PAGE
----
Monday, September 17, 2012

Quotation of the Day: A Duty Is a TAX on Imports

From Don Boudreaux's open letter to Mitt Romney:

Your wish to “label China a currency manipulator” means that you seek a pretext to impose (as your website says) “countervailing duties” on imports from China – which is to say, you seek a pretext for raising taxes on Americans who buy goods and services from China. Yet in other episodes of your campaign you promise (as you did here* last month) “I will not raise taxes on the American people. I will not raise taxes on middle-income Americans.” 

If you keep your promise to impose countervailing duties on imports from China you will thereby break your promise to not raise taxes on the American people. (Americans who buy imports from China are, after all, American people.) But if you keep your promise to not raise taxes on the American people, you must – as I hope you will – break your promise to punitively tax those many Americans who buy imports from China.  

MP: It's a simple, but often neglected point that a tariff or duty on imports is just another word for a sales-type tax on imported goods, and those tariffs/taxes/duties are not imposed on China or other U.S. trade partners, they are imposed on, and paid for by, Americans (consumers and businesses) who purchase foreign-produced goods.   

46 Comments:

At 9/17/2012 7:29 AM, Blogger hancke said...

I don't understand all the negativity towards China. US companies source the majority of imports. As an example, each iPhone accounts for $200 of the total imports. Just campaign rhetoric I guess.

 
At 9/17/2012 8:33 AM, Blogger Scott Drum said...

They teach a lot of nonsense at Harvard. Maybe he picked it up there.

On the other hand, I'll bet when he was working with Staples he would have figured out who pays an import duty on Chinese pencils.

To paraphrase Rahm Emmanuel, you never want to let economic ignorance go to waste.

 
At 9/17/2012 8:48 AM, Blogger Pulverized Concepts said...

Tariffs can be called a tax, perhaps, but they're really two different things. First of all, they're meant to discourage the purchase of foreign produced items in favor of domestic ones. That's supposedly favorable to domestic manufacturers and their shareholders and employees and buys some votes. Second, should the consumer, for whatever reason, decide to bite the bullet and purchase the alien product, the state gets a chunk of the price. So the tariff is as much of an advantage to the state as it is a burden on the consumer.

 
At 9/17/2012 9:27 AM, Blogger hancke said...

I wonder how much of the $174 billion trade deficit with China is due to US companies offshoring manufacturing for products sold to the US market? Why blame that on China? It's not like they are really competing with us, it's us competing with ourselves.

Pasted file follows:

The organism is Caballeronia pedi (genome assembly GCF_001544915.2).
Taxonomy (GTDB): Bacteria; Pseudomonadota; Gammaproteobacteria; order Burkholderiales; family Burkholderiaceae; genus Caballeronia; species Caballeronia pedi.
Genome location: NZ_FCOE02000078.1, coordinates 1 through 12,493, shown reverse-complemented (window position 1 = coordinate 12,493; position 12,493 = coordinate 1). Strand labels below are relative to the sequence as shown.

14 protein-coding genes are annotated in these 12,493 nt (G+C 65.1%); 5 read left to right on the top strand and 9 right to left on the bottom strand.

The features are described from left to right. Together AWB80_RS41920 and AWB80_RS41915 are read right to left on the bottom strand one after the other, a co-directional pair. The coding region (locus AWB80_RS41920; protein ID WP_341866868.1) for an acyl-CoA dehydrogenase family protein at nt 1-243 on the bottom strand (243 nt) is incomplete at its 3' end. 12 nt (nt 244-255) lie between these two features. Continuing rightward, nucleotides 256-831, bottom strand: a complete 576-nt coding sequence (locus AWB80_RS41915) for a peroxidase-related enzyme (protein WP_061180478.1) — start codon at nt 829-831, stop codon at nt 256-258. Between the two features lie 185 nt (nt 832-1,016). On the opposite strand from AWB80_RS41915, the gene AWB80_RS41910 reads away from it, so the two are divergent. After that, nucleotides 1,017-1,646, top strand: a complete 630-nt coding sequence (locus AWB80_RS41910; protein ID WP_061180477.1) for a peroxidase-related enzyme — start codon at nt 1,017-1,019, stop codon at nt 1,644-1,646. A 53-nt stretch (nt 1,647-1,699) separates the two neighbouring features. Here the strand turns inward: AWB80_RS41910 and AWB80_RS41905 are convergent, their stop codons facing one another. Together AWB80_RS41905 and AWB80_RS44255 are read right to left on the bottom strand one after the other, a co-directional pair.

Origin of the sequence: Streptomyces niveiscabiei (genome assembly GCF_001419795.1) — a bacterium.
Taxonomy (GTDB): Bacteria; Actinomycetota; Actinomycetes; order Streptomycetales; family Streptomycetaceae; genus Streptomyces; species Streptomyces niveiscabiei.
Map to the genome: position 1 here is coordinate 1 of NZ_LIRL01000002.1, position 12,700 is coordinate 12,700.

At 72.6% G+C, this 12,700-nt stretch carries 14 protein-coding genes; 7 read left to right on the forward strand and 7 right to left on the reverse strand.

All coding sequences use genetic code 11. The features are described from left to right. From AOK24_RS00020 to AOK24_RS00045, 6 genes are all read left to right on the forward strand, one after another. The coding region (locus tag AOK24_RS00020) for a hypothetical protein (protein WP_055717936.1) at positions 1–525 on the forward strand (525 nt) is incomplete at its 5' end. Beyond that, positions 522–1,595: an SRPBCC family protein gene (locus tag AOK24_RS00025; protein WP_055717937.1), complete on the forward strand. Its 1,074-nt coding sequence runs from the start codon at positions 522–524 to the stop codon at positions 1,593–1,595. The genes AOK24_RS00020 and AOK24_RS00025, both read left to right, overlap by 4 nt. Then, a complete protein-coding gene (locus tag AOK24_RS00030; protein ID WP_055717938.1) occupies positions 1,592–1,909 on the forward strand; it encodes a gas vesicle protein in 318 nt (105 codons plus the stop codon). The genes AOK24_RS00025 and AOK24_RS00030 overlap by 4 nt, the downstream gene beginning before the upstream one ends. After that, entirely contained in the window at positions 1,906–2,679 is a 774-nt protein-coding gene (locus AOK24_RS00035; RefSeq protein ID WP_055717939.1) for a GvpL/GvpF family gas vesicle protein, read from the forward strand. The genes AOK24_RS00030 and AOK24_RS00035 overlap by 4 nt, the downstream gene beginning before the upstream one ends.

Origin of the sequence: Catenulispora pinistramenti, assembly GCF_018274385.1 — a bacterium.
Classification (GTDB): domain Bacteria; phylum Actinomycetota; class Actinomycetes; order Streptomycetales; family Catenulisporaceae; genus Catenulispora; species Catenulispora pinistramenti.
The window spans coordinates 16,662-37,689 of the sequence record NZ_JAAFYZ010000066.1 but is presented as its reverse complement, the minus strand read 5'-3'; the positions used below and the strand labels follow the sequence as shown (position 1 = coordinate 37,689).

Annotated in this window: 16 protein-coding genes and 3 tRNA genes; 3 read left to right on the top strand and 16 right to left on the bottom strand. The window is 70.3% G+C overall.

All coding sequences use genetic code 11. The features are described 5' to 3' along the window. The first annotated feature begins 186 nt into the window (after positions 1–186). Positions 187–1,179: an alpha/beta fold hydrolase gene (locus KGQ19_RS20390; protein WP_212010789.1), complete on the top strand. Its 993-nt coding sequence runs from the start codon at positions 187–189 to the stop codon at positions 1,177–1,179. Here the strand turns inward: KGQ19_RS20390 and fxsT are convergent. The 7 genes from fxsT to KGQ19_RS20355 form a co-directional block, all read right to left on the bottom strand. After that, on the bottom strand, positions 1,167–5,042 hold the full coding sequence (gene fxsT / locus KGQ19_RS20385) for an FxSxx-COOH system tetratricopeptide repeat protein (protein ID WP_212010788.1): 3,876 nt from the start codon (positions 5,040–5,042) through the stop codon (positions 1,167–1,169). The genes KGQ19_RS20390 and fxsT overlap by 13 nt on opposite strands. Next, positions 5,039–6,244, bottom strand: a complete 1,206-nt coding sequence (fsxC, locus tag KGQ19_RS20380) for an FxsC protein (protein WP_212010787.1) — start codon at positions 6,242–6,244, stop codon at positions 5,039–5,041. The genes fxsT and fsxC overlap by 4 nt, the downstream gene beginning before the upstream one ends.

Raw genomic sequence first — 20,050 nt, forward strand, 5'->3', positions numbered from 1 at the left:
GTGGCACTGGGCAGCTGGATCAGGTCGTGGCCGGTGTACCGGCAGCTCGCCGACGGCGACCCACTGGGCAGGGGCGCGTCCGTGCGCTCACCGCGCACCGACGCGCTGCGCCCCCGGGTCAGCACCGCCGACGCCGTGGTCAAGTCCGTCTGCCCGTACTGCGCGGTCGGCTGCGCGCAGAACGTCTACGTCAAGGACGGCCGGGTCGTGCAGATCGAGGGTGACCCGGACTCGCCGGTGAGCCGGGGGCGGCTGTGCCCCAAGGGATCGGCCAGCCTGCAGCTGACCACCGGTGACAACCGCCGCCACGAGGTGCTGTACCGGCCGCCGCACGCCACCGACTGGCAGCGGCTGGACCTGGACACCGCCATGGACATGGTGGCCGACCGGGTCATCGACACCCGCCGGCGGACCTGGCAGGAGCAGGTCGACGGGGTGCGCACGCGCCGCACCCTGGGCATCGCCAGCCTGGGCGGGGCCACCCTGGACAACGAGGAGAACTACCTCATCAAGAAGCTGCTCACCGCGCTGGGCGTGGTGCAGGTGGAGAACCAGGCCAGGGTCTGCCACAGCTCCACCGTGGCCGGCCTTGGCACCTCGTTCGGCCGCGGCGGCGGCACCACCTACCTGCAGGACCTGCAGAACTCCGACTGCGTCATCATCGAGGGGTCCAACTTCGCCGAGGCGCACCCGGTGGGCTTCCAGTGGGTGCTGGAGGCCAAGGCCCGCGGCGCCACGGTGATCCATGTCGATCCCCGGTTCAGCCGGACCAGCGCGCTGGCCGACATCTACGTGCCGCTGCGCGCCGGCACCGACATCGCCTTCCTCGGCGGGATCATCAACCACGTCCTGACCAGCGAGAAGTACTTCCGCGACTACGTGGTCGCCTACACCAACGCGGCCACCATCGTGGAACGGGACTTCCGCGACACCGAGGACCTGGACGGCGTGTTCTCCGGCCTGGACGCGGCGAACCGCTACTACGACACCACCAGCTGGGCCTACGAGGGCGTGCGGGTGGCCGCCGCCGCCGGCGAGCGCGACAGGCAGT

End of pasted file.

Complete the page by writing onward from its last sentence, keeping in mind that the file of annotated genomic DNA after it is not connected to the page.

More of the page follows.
At 9/17/2012 9:45 AM, Blogger Jon Murphy said...

I wonder how much of the $174 billion trade deficit with China is due to US companies offshoring manufacturing for products sold to the US market?

Well, final goods from China made up about 1.2% of personal consumption expenditures (Source). If we were to assume every one of those goods were once produced in America (a very dangerous and, most likely, inaccurate assumption, but I'll use it for the sake of simple math), then about $2.1 billion is from outsourcing. That would mean the $173.9 billion left would be in terms of intermediary goods (unfinished products like crude oil that is imported and finished here).

Given the giant assumption I made in that analysis, take my calculation with a large dash of salt, but it is probably not a bad starting poitn.

 
At 9/17/2012 10:07 AM, Blogger morganovich said...

so, if china is a "currency manipulator" what are we?

we can print dollars hand over fist and drop rates to zero to demolish the dollar's value, but that's not currency manipulation?

then, china, who seeks only to peg to the dollar copies what we have done and suddenly they are a manipulator?

the standards here seem insane.

pc-

you are leaving out a key aspect of tariffs.

all tariffs create a dead-weight loss for the imposing economy.

prices go up for all consumers, government takes a chunk, but the overall government, consumer, and producer surplus for the imposing economy shrinks and you are left worse off than before.

this is true of every signle tariff without exception.

http://mjperry.blogspot.com/2011/03/econ-101-protectionism-for-dummies.html

this graph makes it obvious why.

threatening to impose a tariff until a trading partner acquiesces to your demands is like threatening to punch yourself in the face.

tariffs are price supports for producers and a rev generator for governments, but the societal loss to consumers is always greater than the gains to the beneficiaries.

 
At 9/17/2012 10:37 AM, Blogger Buddy R Pacifico said...